• walnut oil
  • salt and ground mixed peppercorns
Halve the cherries, remove the stones and leave to marinate overnight in a covering of white wine vinegar and a drizzle of balsamic. Next day, quarter the button mushrooms (or so - depending on their size) and mix them up with the cherries and a generous dollop of walnut oil. Season, add a finely sliced red onion and set aside to mature for an hour or so.
When you're ready to serve, combine the cherry mixture with your salad leaves in a large bowl.
Ok, the cherries don't take on all that much pickling, but I still thought it was quite a refreshing salad, good with strong or rich flavours. Which is exactly what we had.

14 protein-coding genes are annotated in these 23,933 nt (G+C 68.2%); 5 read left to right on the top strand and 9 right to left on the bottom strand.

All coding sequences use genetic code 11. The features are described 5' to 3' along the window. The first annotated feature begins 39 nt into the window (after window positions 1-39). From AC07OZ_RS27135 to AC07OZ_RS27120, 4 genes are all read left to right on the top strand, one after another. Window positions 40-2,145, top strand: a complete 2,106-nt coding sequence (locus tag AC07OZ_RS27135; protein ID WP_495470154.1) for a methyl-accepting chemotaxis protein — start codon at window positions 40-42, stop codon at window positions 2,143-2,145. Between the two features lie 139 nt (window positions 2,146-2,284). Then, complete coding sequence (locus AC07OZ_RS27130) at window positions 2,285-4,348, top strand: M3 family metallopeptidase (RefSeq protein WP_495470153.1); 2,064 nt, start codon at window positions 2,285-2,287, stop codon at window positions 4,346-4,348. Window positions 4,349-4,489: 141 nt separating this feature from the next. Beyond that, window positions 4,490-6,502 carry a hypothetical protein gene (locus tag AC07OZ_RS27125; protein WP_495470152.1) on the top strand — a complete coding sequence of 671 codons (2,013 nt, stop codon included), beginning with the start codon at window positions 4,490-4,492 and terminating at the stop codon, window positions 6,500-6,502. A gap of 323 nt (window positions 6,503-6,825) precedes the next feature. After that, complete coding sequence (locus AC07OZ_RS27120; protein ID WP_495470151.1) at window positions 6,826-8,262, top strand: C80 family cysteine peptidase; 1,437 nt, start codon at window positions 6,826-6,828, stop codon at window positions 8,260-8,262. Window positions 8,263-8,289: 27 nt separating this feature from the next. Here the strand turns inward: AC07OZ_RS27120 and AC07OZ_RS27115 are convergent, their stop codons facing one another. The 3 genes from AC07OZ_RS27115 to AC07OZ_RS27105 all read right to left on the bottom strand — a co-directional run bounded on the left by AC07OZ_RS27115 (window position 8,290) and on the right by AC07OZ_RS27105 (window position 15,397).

You could probably pickle the cherries for longer, or simmer them up with the vinegar, but then they'd probably go mushy unless you started with pretty hard or sour ones.

Somehow I imagined Nell Carter's breasts would be bigger...
Nell Carter's Breasts with Blue Cheese Sauce
main fowl

Serves 4

  • 4 skinless chicken breast fillets
  • 300g smoked bacon slices
  • 200g shallots, minced
  • 200g mini portabella mushrooms, minced
  • generous knob butter
  • glass white wine
  • 3 Tablespoons Worcestershire sauce (or so)

  • Sauce:
  • 200g Roquefort (or other tasty blue cheese)
  • 4 Tablespoons crème fraîche or sour cream
  • 1 Tablespoon Dijon mustard
  • 1 Tablespoon Worcestershire sauce
  • 1 Tablspoon tomato purée
  • ½ teaspoon tsp paprika
  • good pinch of ground cayenne unless you're cooking for the hyper spiceogenic
  • Freshly ground pepper